In 1921, as a byproduct of their efforts to destroy the power of a local brigand, Ahmed er Raisuni, Spanish troops approached the unoccupied areas of the Rif. Abd-el-Krim sent their commander, General Manuel Fernández Silvestre, a warning that if the troops crossed the Ameqqran River, he would consider it as an act of war. Silvestre is said to have dismissed the warning, and shortly afterwards, crossed the river with 60,000 men and set up a military post in the foothills of Abarran mountains. In June 1921 a sizable Riffian force attacked this post killing 179 of the estimated 250 Spanish troops there. Soon afterwards, Abd el-Krim directed his forces to attack the Spanish army camp at Anwal, which they did with great success. ..... In three weeks of fierce battles, 13,000 Spanish and colonial troops were killed. The Rifians' colossal victory established Abd el-Krim as a master and pioneer of guerrilla warfare, and the president of the Republic of the Rif. By July, the remainder of the 60,000 Spanish soldiers who were not killed or captured had fled to the coast, and into Melilla, defeated by an army of 30,000 Rifian fighters.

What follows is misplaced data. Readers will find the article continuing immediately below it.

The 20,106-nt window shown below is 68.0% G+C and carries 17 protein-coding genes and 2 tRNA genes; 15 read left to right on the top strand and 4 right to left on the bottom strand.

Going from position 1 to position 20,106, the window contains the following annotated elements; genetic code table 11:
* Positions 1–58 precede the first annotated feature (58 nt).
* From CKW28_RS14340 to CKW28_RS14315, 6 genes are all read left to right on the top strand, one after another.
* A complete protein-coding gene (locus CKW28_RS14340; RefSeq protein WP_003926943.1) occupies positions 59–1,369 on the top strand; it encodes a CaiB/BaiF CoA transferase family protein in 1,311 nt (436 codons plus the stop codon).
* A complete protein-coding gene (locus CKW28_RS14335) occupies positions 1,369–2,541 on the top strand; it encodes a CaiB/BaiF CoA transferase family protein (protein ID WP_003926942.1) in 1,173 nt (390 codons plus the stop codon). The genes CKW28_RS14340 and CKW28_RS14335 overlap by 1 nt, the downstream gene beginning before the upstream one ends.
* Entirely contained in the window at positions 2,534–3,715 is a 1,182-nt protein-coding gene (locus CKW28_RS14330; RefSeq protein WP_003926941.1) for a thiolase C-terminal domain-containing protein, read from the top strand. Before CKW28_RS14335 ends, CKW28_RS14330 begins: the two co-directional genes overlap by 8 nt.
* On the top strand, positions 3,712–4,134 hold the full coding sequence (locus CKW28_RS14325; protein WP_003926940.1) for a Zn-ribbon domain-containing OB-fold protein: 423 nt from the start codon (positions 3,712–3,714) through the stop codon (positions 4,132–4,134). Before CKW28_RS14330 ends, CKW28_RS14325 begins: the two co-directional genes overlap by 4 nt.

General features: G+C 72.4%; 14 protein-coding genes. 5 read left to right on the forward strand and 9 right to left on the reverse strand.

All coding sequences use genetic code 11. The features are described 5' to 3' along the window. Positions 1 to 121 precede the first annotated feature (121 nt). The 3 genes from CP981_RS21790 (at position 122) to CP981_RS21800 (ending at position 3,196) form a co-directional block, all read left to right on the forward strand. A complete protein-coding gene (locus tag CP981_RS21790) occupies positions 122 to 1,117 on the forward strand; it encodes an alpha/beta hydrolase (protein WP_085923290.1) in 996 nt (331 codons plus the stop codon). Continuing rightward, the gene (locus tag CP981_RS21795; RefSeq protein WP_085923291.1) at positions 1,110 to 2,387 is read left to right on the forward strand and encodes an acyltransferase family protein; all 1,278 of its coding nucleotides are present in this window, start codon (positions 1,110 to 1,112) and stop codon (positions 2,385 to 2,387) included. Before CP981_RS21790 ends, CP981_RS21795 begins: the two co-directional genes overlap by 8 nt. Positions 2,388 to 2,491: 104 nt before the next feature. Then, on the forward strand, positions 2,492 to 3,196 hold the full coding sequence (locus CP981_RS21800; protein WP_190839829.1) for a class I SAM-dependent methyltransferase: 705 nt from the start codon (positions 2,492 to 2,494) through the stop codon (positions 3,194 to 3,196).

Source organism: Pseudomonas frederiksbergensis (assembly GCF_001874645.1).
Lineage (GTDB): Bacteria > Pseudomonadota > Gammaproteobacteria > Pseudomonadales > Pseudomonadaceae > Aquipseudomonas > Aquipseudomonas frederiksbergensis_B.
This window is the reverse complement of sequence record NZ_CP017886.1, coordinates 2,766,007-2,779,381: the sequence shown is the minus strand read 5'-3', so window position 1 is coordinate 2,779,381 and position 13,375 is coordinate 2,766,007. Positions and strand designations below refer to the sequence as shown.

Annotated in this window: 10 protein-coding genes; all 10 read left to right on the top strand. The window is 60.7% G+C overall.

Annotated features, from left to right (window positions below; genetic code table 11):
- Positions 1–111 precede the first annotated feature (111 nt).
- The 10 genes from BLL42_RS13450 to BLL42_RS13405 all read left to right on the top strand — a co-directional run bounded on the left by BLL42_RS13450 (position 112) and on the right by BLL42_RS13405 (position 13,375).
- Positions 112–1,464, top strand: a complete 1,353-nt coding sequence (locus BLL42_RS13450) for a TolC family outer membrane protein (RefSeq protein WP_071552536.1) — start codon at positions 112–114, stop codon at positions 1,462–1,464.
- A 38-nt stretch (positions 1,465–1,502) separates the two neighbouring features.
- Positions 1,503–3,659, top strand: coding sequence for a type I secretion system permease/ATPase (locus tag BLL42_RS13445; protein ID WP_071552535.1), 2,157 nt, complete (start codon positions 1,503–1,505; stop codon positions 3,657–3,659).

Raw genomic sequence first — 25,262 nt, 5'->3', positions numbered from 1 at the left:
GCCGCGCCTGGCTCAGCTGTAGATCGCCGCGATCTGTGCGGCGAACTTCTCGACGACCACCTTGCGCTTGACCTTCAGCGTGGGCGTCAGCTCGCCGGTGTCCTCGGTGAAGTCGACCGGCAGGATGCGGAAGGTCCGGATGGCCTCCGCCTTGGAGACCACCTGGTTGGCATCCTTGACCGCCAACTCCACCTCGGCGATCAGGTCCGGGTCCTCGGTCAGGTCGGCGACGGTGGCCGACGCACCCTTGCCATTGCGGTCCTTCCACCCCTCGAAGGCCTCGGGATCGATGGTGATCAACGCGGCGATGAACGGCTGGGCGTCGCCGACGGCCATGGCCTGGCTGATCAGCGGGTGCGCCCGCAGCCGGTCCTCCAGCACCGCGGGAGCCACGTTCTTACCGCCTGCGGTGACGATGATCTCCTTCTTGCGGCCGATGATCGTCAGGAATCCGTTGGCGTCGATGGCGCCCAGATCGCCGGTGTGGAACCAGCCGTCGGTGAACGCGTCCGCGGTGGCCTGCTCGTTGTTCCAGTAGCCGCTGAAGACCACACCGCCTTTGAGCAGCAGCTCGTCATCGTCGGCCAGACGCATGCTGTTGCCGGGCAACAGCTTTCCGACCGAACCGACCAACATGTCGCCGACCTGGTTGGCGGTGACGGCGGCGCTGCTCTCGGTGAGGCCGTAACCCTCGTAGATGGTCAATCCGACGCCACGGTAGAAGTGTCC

The catastrophic defeat of the Spanish forces at Annual and the ensuing massacre of Spaniards at Monte Arruit delivered a coup de grace to the Restoration regime in that country, and what it was known as the African "adventure" became referred to as the Moroccan "mess" or "cancer". A coup d'état led by Miguel Primo de Rivera installed a dictatorship in Spain in September 1923.